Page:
Who Regulates Whom? An Overview of RNA Granules and Viral Infections
Viruses 2016, 8(7), 180; https://doi.org/10.3390/v8070180 - 28 Jun 2016
Cited by 32
Abstract
After viral infection, host cells respond by mounting an anti-viral stress response in order to create a hostile atmosphere for viral replication, leading to the shut-off of mRNA translation (protein synthesis) and the assembly of RNA granules. Two of these RNA granules have [...] Read more.
After viral infection, host cells respond by mounting an anti-viral stress response in order to create a hostile atmosphere for viral replication, leading to the shut-off of mRNA translation (protein synthesis) and the assembly of RNA granules. Two of these RNA granules have been well characterized in yeast and mammalian cells, stress granules (SGs), which are translationally silent sites of RNA triage and processing bodies (PBs), which are involved in mRNA degradation. This review discusses the role of these RNA granules in the evasion of anti-viral stress responses through virus-induced remodeling of cellular ribonucleoproteins (RNPs). Full article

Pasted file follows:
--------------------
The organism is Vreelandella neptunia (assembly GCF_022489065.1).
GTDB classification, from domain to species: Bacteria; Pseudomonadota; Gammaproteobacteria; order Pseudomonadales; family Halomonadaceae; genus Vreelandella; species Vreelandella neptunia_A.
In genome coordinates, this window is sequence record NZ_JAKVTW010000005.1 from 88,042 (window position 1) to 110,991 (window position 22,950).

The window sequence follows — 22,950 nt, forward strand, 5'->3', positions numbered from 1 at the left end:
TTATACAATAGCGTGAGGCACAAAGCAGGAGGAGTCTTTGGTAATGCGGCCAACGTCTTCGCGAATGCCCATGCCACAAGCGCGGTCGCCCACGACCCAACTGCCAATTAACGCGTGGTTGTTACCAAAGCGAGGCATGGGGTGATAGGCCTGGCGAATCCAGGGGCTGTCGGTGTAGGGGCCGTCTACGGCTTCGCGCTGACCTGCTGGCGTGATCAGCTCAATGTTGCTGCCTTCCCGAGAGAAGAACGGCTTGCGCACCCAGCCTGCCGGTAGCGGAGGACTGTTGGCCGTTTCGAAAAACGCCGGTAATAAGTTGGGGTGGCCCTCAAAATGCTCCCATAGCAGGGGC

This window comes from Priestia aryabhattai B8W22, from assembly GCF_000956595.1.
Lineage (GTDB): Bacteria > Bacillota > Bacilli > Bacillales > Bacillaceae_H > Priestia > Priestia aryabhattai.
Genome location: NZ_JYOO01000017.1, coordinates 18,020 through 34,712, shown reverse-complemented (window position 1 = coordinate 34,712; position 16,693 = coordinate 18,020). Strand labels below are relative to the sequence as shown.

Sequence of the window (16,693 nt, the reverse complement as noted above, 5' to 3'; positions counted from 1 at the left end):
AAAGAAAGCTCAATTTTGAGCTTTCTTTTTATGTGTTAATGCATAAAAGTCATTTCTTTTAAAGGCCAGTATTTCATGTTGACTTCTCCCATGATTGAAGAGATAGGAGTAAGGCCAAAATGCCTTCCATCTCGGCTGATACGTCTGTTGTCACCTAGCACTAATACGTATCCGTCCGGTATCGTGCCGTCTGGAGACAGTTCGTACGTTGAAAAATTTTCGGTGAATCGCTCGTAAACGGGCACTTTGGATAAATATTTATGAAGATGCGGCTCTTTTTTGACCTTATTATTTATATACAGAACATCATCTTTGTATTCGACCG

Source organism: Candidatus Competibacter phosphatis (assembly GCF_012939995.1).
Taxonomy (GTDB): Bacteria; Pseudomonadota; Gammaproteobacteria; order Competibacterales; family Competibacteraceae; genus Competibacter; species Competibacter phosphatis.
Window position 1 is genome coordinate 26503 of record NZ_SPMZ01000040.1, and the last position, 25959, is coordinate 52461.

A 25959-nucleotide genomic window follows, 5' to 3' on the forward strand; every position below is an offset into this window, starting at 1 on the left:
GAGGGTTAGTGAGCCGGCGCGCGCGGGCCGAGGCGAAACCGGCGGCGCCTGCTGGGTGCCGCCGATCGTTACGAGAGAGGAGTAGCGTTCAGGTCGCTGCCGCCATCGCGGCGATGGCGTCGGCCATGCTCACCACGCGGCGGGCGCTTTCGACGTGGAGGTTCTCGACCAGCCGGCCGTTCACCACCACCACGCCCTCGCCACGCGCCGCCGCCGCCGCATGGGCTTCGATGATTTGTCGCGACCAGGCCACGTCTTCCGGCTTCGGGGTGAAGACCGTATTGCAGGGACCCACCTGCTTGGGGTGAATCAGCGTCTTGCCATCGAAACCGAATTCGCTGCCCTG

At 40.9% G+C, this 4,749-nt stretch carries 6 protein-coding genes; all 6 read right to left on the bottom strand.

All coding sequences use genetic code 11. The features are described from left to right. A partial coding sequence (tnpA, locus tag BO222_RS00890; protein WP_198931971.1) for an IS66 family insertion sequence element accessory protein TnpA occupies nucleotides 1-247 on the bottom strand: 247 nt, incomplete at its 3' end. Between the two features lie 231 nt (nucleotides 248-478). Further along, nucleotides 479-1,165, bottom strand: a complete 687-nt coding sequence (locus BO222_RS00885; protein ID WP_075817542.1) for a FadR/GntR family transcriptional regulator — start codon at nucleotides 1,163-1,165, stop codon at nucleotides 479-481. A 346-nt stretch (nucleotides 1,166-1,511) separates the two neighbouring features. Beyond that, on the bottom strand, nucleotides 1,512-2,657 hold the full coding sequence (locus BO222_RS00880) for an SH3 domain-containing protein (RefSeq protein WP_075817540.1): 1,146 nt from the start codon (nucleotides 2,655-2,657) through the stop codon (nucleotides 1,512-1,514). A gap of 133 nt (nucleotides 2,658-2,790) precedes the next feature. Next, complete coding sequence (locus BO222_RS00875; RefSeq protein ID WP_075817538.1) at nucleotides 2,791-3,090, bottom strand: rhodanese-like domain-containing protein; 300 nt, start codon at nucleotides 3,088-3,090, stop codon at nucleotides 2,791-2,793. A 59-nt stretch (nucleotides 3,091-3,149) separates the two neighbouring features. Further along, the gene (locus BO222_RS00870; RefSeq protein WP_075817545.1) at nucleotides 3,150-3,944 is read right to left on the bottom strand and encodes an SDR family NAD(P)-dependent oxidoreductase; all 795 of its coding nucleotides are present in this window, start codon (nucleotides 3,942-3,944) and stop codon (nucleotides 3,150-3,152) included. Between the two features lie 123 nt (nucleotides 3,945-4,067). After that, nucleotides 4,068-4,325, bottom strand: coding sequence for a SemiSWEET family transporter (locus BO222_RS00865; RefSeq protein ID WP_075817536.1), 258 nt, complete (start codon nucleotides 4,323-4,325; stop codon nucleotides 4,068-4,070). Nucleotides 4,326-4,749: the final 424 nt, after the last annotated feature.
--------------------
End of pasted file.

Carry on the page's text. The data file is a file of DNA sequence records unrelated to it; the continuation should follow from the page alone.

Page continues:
(This article belongs to the Special Issue Viral Subversion of Stress Responses and Translational Control)
Open AccessReview
Stress Beyond Translation: Poxviruses and More
Viruses 2016, 8(6), 169; https://doi.org/10.3390/v8060169 - 14 Jun 2016
Cited by 10
Abstract
Poxviruses are large double-stranded DNA viruses that form viral factories in the cytoplasm of host cells. These viruses encode their own transcription machinery, but rely on host translation for protein synthesis. Thus, poxviruses have to cope with and, in most cases, reprogram host [...] Read more.